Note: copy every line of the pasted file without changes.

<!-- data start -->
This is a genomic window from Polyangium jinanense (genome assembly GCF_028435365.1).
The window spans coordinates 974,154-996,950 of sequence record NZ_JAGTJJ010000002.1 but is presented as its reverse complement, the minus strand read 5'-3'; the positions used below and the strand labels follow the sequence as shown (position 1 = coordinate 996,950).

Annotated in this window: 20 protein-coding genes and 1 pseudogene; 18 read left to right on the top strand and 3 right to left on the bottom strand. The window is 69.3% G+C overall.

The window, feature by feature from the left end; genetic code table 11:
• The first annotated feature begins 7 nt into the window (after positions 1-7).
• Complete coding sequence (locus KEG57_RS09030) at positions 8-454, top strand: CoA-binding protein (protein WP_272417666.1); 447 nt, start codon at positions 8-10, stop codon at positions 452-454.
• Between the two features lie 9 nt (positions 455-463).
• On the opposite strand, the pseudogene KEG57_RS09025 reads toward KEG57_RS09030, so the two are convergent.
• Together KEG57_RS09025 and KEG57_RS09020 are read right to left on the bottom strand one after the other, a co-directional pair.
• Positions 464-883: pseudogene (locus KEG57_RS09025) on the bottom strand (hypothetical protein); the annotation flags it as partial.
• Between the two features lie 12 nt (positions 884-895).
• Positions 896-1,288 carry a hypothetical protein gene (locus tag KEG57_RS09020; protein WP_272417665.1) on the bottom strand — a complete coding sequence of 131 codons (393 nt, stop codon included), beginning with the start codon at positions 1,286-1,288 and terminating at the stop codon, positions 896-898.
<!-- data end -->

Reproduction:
This is a genomic window from Polyangium jinanense (genome assembly GCF_028435365.1).
The window spans coordinates 974,154-996,950 of sequence record NZ_JAGTJJ010000002.1 but is presented as its reverse complement, the minus strand read 5'-3'; the positions used below and the strand labels follow the sequence as shown (position 1 = coordinate 996,950).

Annotated in this window: 20 protein-coding genes and 1 pseudogene; 18 read left to right on the top strand and 3 right to left on the bottom strand. The window is 69.3% G+C overall.

The window, feature by feature from the left end; genetic code table 11:
• The first annotated feature begins 7 nt into the window (after positions 1-7).
• Complete coding sequence (locus KEG57_RS09030) at positions 8-454, top strand: CoA-binding protein (protein WP_272417666.1); 447 nt, start codon at positions 8-10, stop codon at positions 452-454.
• Between the two features lie 9 nt (positions 455-463).
• On the opposite strand, the pseudogene KEG57_RS09025 reads toward KEG57_RS09030, so the two are convergent.
• Together KEG57_RS09025 and KEG57_RS09020 are read right to left on the bottom strand one after the other, a co-directional pair.
• Positions 464-883: pseudogene (locus KEG57_RS09025) on the bottom strand (hypothetical protein); the annotation flags it as partial.
• Between the two features lie 12 nt (positions 884-895).
• Positions 896-1,288 carry a hypothetical protein gene (locus tag KEG57_RS09020; protein WP_272417665.1) on the bottom strand — a complete coding sequence of 131 codons (393 nt, stop codon included), beginning with the start codon at positions 1,286-1,288 and terminating at the stop codon, positions 896-898.